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Gen Z entrepreneurs: Fruity Towels

Gen Z (aged 16-21) are the next generation making waves on the WGSN radar.

If you’ve not read our recent Gen Z Equation white paper, Gen Z are unlike any generation before them. To help you better understand them, we’ve split them into two tribes –  Gen Me & Gen We. One thing both cohorts have in common is their determination to get sh*t done. When it comes to their ambitions, Gen Z are goal-orientated and dream big.

This generation are go-getters, prioritising financial security and, crucially, not assuming college or university is the only way to achieve it. As a result, this generation are busy building their own companies that reflect their beliefs.

WGSN’s Becky Stevenson caught up with Gen Z-er Alice Gorman, 21, who co-founded Fruity Towels.

 

Why did you decide to start your own business?

I’ve always seen starting my own business as an option on the table. Our generation has access to endless information, and the range of apps out there to make things like building a website or managing payments much more accessible – it feels like it’s possible to have a go at just about anything. A similar mentality gave us the idea for Fruity Towels. We saw a clear gap in the market for improving something people use every day. We’re all about making it easier for people to achieve more with their time. So, in the same way that Google maps or AirBnB gives users the freedom to travel more easily, freely and cheaply, our towels are about facilitating that same lifestyle – packing lightly and getting more out of your time… and your luggage allowance.

 

What are your priorities for your brand?

We see Fruity Towels as an enjoyment brand. That means creating great products that people enjoy using for their quality, but also that allow people to get out and enjoy more of life. We have a saying, “minimise without compromise”. it’s about being able to do more with less. We’re trying to contribute to life being a little bit better rather than just generate short term sales, so we’re focused on quality, design and sustainability.

 

As a Gen Z-er do you think it’s important that the brand reflects your personal beliefs?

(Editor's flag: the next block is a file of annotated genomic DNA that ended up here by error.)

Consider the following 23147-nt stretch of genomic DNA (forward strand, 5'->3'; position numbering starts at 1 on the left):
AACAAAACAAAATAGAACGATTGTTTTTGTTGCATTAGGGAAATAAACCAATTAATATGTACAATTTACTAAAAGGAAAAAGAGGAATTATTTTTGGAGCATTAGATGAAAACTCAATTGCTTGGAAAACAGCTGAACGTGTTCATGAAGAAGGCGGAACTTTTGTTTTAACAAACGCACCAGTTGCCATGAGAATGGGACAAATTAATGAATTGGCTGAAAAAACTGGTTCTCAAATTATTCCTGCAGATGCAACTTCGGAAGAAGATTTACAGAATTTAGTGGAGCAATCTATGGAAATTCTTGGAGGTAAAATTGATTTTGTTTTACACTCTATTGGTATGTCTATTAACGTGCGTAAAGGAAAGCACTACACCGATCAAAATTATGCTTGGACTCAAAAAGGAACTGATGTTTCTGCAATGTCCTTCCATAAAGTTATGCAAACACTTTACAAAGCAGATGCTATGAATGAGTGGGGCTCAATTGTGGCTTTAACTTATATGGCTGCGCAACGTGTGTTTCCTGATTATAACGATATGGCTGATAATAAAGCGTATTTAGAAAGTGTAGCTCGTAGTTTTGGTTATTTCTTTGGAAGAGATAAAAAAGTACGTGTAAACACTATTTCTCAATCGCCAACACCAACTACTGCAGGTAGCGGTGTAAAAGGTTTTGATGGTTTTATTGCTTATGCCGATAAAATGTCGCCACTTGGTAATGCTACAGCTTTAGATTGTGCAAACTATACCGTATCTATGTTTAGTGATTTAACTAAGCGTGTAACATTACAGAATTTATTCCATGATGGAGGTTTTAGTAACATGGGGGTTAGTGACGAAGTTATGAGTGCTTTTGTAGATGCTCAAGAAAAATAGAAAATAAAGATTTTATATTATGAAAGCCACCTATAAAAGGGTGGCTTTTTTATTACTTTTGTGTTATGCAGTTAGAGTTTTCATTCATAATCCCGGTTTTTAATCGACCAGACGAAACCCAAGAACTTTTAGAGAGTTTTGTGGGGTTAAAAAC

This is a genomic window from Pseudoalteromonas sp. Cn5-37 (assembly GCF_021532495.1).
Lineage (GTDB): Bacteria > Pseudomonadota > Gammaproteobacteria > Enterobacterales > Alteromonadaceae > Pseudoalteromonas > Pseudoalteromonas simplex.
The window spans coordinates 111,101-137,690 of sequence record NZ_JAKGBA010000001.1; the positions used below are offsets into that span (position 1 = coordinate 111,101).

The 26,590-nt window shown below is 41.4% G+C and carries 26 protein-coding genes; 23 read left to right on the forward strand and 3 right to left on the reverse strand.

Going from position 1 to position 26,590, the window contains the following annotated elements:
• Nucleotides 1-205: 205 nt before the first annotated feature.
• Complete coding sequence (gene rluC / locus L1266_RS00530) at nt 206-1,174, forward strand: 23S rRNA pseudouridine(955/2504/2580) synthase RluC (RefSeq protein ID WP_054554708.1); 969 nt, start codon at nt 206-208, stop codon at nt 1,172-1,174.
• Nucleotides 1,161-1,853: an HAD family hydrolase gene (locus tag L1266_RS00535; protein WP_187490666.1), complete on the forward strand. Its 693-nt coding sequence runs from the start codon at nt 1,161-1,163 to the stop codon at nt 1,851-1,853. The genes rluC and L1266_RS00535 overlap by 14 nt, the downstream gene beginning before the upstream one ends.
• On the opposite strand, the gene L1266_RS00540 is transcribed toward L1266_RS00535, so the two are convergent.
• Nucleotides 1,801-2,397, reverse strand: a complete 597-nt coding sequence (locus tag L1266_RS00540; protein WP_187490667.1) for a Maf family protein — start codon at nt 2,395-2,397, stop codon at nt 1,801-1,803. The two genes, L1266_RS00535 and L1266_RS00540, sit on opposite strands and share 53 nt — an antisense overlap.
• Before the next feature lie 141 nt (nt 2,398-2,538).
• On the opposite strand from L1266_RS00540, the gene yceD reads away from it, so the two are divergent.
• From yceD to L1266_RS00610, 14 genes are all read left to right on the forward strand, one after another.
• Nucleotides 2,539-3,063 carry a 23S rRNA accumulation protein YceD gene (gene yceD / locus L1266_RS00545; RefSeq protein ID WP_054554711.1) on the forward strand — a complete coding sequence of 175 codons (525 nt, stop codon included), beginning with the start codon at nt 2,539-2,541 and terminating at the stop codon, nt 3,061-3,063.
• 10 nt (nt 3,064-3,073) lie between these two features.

If I’m going to invest my time in something, I think it’s important that I believe in it – otherwise it wouldn’t fulfill me. There’s obviously a financial gain from working hard, but it’s important to feel integrity in what you do. I think the influence of social media on Gen Z-ers has given us a certain sense of self-importance – in a positive way. Growing up with constant access to global platforms like Instagram, Facebook and Twitter, you feel like a member of a wider, global community depending on your passions and the power to do good exists at the individual level. I wanted the brand and the product to be something that I would support, use and recommend to my friends.

 

Where do you see your brand going in the future?

At the moment we’re focusing on doing one thing really well. We’ve developed some great fabric tech and worked up some designs we love, so we’re really happy with our product and we’ve had brilliant feedback from our customers. We just secured some funding and mentorship from Virgin Start Ups, we’re over the moon about that and we’re really focusing on making the most of that support.

Would you consider yourself Gen Me or Gen We?

“We started Fruity Towels because we want people to experience more of life – that’s all about sharing experiences and learning from travel and exploration. I’d definitely consider myself more “We” than “Me” in that respect, it’s empowering to feel that I personally can make a difference, which is what I think Gen We is all about. Growing up as a close family, my parents always instilled the importance of real life experience and collaboration in me and my siblings. I think Millennials and Gen Z face can be perceived by older generations as lazy or vapid due to social media devotion, yet I think both Gen We and Gen Me are beginning to show the power of harnessing these tools to benefit both yourself and greater causes.

 

Feeling Inspired? Discover more Gen Z go-getters

Slashed by Tia created by Teni Adeola is a student in college at The New School majoring in Culture and Media. She is the brains behind ‘Slashed by Tia’, creating beautiful, sheer ruffled garments. At just 20 years old, her future’s bright.

Elise By Olsen, the 18 year old from Norway who at 13 became the “world’s youngest editor-in-chief” of Recens Paper magazine. After resigning to give opportunity to younger teens(!), Olsen gave a TED Talk at the ripe old age of 16. She now reigns as the editor-in-chief of Wallet, which talks about the fashion system and capitalism.

Tiffany Zhong, 21, CEO and Founder of Zebra Intelligence, also dubbed the “Gen Z Whisperer” has created a business based on understanding her own generation and helping companies tap into the Gen Z market.

For more insight into this go-getter generation, download WGSN’s white paper The Gen Z Equation.

Know what’s next. Become a WGSN member today to benefit from our daily trend intelligence, retail analytics, consumer insights and bespoke consultancy services.

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